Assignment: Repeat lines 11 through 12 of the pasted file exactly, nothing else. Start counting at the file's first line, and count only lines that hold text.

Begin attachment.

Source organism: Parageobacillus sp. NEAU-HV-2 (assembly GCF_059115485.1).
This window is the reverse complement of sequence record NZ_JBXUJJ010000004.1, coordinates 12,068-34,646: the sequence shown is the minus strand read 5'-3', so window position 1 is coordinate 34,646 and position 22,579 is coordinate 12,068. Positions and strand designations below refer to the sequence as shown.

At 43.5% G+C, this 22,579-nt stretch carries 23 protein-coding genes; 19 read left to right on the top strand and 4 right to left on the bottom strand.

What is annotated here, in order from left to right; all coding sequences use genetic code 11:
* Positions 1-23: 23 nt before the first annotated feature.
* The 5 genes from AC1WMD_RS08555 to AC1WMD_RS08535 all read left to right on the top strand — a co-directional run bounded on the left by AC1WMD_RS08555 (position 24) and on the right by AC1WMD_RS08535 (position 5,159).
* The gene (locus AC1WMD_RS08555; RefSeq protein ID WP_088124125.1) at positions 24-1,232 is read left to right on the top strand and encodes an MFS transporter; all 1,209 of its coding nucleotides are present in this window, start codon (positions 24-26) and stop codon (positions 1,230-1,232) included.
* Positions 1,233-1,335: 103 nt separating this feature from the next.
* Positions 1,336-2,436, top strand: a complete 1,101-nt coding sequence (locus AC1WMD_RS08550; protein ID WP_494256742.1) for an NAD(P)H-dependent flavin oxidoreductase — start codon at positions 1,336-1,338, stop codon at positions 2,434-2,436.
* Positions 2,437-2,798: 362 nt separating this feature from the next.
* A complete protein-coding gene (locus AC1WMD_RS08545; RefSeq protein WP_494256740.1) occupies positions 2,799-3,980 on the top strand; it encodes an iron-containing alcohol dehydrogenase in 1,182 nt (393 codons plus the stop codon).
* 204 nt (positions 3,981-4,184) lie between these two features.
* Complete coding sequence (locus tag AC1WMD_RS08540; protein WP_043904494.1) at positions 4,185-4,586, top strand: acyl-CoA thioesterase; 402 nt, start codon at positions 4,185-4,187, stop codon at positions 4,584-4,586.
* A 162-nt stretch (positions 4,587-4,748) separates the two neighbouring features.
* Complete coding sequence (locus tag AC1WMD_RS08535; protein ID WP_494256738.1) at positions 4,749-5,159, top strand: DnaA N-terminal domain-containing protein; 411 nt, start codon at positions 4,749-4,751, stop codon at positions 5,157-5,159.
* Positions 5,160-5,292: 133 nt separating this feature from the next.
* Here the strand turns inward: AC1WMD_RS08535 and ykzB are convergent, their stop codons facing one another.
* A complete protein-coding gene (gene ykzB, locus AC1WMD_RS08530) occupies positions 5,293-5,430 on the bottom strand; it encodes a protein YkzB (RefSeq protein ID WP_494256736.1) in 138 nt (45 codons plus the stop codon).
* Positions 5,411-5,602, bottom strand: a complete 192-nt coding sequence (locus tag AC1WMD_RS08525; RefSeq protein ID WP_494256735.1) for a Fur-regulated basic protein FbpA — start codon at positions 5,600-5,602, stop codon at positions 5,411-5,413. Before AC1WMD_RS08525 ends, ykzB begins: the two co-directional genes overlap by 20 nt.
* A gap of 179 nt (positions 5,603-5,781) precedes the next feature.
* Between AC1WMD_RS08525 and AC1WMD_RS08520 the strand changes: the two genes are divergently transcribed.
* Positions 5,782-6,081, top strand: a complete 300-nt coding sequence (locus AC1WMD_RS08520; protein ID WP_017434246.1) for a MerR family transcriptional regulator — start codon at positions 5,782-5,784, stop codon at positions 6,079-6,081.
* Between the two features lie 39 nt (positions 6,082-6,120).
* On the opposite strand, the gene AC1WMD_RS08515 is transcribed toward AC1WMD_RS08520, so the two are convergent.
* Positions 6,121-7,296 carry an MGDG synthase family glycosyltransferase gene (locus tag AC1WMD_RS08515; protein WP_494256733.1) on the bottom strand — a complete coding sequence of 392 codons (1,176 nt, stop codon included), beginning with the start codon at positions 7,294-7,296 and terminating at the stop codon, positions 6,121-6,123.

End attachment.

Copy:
* A complete protein-coding gene (locus AC1WMD_RS08545; RefSeq protein WP_494256740.1) occupies positions 2,799-3,980 on the top strand; it encodes an iron-containing alcohol dehydrogenase in 1,182 nt (393 codons plus the stop codon).
* 204 nt (positions 3,981-4,184) lie between these two features.